It has become popular to lament how slowly California is embracing water markets. Proponents’ rhetoric can paint markets as an unambiguously better, or even as the only, solution to California’s water challenges. But faith in market efficiency needs to be tempered with a firm grasp of the greater physical and institutional context for water. Markets may be part of the solution, but only where implemented carefully.

Take groundwater. In many areas, decades of unfettered pumping have depleted aquifers, resulting in dry wells, deteriorating water quality, depleted streams, and infrastructure damage. The situation was so dire during the recent drought that the Legislature passed the Sustainable Groundwater Management Act (SGMA), the first statewide mandate for managing groundwater resources.

SGMA opens the door for groundwater markets. It gives local groundwater agencies responsibility for managing priority groundwater basins and an array of tools to work with, including the ability to authorize transfers of groundwater pumping allocations within their jurisdictions. Groundwater markets based on these transfers could help water users adapt to pumping restrictions needed to achieve sustainability.

But markets are not a panacea. They can be remarkable engines for efficiently enabling the reallocation of limited resources, sometimes in ways that benefit society and the environment. However, they can also generate harmful unintended consequences. For groundwater, missteps could reverberate far into the future.

Just as air pollution markets can create pollution “hotspots,” groundwater markets can concentrate pumping, causing harm to communities and ecosystems that depend on groundwater. As a cautionary example, groundwater trading in Australia’s North Adelaide Plains region quickly concentrated pumping, causing a precipitous drop in local groundwater levels. Special trading rules were needed to mitigate the problem, and are now commonly applied in Australian water markets.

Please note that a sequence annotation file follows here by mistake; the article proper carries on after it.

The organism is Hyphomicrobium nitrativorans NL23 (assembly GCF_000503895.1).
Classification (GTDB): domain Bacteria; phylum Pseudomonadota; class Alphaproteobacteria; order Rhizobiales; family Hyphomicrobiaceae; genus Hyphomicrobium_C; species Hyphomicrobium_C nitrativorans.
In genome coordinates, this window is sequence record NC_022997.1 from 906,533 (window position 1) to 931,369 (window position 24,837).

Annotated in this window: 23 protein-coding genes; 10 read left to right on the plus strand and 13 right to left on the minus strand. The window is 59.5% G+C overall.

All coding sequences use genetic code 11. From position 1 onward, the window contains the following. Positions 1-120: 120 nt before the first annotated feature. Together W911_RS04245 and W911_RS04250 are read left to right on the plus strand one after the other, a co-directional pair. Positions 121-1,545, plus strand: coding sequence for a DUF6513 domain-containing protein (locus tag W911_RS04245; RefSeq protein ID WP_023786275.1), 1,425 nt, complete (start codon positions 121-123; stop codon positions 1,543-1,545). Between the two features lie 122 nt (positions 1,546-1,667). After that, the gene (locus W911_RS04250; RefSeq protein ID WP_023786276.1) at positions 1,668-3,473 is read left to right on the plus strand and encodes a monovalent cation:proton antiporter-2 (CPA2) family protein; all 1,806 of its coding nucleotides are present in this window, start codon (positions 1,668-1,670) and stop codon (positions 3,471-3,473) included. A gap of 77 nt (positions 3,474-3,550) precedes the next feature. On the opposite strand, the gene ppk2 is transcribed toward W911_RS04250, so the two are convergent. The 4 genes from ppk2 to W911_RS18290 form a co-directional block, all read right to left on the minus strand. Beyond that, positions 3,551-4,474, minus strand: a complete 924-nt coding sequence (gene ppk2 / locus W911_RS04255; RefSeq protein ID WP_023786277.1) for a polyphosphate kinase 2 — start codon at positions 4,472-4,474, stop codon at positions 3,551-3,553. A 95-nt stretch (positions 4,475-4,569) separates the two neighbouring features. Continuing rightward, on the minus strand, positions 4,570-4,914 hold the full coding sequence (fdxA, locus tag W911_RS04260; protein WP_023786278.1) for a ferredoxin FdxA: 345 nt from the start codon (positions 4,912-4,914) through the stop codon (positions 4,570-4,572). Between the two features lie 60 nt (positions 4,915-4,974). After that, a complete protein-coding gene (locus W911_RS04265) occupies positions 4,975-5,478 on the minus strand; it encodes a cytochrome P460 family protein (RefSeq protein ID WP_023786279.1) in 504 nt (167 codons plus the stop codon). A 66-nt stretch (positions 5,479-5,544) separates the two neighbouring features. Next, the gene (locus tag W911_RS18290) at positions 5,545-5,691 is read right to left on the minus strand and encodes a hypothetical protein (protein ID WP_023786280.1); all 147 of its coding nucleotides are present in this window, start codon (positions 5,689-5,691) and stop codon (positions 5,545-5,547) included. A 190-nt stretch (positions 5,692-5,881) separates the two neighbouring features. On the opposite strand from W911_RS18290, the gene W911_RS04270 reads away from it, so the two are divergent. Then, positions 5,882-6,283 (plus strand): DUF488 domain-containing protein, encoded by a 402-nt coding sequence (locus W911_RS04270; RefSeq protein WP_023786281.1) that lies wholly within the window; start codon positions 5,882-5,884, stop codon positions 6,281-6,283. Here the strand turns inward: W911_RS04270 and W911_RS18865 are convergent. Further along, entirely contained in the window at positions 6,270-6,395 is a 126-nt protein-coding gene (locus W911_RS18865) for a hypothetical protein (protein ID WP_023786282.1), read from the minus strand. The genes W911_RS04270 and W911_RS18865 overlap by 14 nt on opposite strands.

Those with an interest in the sustainability of California’s water future, should think carefully about the risks, as well as the benefits, of groundwater markets. Groundwater agencies in particular must consider not only how markets might generate efficiency and create wealth but also how to ensure they further sustainability and avoid harmful side effects.

For example, groundwater agencies will need to require pumpers to report their groundwater extractions. That can be controversial, but it provides essential context for market trades and for establishing and enforcing the overall pumping limits and individual pumping allocations that make trading possible.

In addition, every groundwater agency will need a clear picture of the likely effects of markets to convincingly demonstrate to state watchdogs that they have charted a path to sustainability. They will need unambiguous rules to prevent unacceptable trading impacts, coupled with effective oversight and enforcement to ensure the rules are followed.

Groundwater rights law could be an obstacle for markets. For example, the most common type of groundwater right is based on overlying land ownership, and it is not clear that pumping allocations associated with such rights can be legally traded. Transparency will be essential. Groundwater agencies should seek close stakeholder involvement in market design, so they can understand and address community concerns up front and potentially head off future legal challenges.

Markets are not free. Like other management options, they have transaction costs, in this case, costs that must be incurred to enable groundwater trading that furthers sustainable management. Groundwater agencies will need to develop and fund significant physical, technological, and managerial infrastructure to support market design and implementation.

Markets may be one of the tools that helps California blaze a path toward better groundwater management. In some contexts, markets could help achieve sustainability more efficiently than regulations alone. However, markets that lack well-defined goals, appropriate rules, or effective oversight run real risks of generating unintended consequences. Market proponents should recognize that high-profile failures could damage the prospects for groundwater markets around the state. Where groundwater agencies plan to rely on markets to help reach sustainability goals, foresight and diligent preparation will be essential ingredients for success.

Nell Green Nylen is a Senior Research Fellow at the Wheeler Water Institute at the Center for Law, Energy & the Environment, UC Berkeley School of Law. Reach her at ngreennylen@berkeley.edu. Michael Kiparsky directs the Wheeler Water Institute at CLEE and co-directs the UC Water Security and Sustainability Research Initiative. Reach him at kiparsky@berkeley.edu